Sunday, October 6th marks the beginning of Mental Illness Awareness Week 2019 across the United States, during which the National Alliance on Mental Health (NAMI) and other psychological support organizations come together to spread awareness and fight the stigma that remains enveloped in the conversation surrounding mental illness. Despite their prevalence – 1 in 5 adults will experience mental illness in this year alone – mental health conditions are often minimized and treated with less urgency than physical illness. This has allowed intentional self-harm to become the 10th leading cause of death in the United States, and the 2nd most common cause among college students.
More people are struggling with anxiety and stress than ever before; anxiety disorders are currently the most common mental illness in the American population, affecting more than 40 million adults. Despite its prevalence, people suffering from anxiety and stress often lack the tools they need to alleviate their symptoms and only 36.9% of them receive treatment. Access to professional help, treatment opportunities, and management techniques may not be easily accessible for everyone looking to improve their mental health, but one crucial element is ubiquitously available – the breath.
Of the many stress coping techniques and lifestyle habits, deep mindful breathing is one of the most important. Breath control has been proven to help subdue the errant stress response – or fight or flight reaction – when it becomes unnecessarily activated by day-to-day events. As chronic stress has been linked to a variety of health conditions such as high blood pressure, suppressed immune system activity, anxiety, and depression, it is important to combat stress reactions with their therapeutic counterpart. A relaxation response, or the state of profound rest, can be elicited through meditation, yoga, progressive muscle relaxation, and other soothing practices in combination with focused breathing.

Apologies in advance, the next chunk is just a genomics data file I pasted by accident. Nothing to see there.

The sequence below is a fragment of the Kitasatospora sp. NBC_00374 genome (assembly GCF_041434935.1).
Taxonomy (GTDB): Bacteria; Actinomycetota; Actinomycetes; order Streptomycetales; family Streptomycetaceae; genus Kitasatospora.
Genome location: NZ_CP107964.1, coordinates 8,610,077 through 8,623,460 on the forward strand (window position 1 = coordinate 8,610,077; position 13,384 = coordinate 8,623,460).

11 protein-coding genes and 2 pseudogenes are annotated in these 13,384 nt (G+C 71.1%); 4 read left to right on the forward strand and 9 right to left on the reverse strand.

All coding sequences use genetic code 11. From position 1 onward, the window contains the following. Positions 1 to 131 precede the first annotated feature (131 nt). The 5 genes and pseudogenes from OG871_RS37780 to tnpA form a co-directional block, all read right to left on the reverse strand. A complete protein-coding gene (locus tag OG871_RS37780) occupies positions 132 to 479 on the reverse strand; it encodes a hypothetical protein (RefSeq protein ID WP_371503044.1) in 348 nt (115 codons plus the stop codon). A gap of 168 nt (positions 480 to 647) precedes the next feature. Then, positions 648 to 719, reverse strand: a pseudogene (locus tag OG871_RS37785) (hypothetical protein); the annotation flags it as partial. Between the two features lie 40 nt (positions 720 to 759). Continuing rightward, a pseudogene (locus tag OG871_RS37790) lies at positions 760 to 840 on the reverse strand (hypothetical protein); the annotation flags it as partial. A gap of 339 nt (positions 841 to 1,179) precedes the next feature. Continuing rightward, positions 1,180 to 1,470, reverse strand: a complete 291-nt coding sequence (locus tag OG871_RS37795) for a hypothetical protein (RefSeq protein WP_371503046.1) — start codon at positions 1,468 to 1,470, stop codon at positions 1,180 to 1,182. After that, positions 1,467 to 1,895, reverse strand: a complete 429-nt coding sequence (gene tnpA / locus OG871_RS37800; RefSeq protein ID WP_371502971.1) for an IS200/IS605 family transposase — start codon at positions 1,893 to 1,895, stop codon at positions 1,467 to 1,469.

Millions of Americans currently live with a mental illness, and it is estimated that 1 in 5 people will be affected by one in their lifetime. May is Mental Health Awareness Month, during which the National Alliance on Mental Illness, Mental Health America and many other organizations aim to raise awareness of, and aid people with mental illness. By fighting stigma, educating the public, and advocating for policies, these associations work to inspire millions of people worldwide and support those in need.
A host of factors are involved in the development of mental health disorders, ranging from environmental and biophysical to those of a more psychological nature, such as traumatic life experiences. However, certain risk and protective factors have been identified to help prevent and treat at-risk individuals. Mental health issues stem from more than one risk factor, and often one protective factor is not enough to stop the development of disorders. However, many individuals do not develop mental illnesses even under the stress of multiple risk factors – resiliency is a key determinant in mental health conditions. It is important to remember that all individuals experience negative emotions such as pain, stress, and anger in different ways and that there is no single cause of mental illness. Continue reading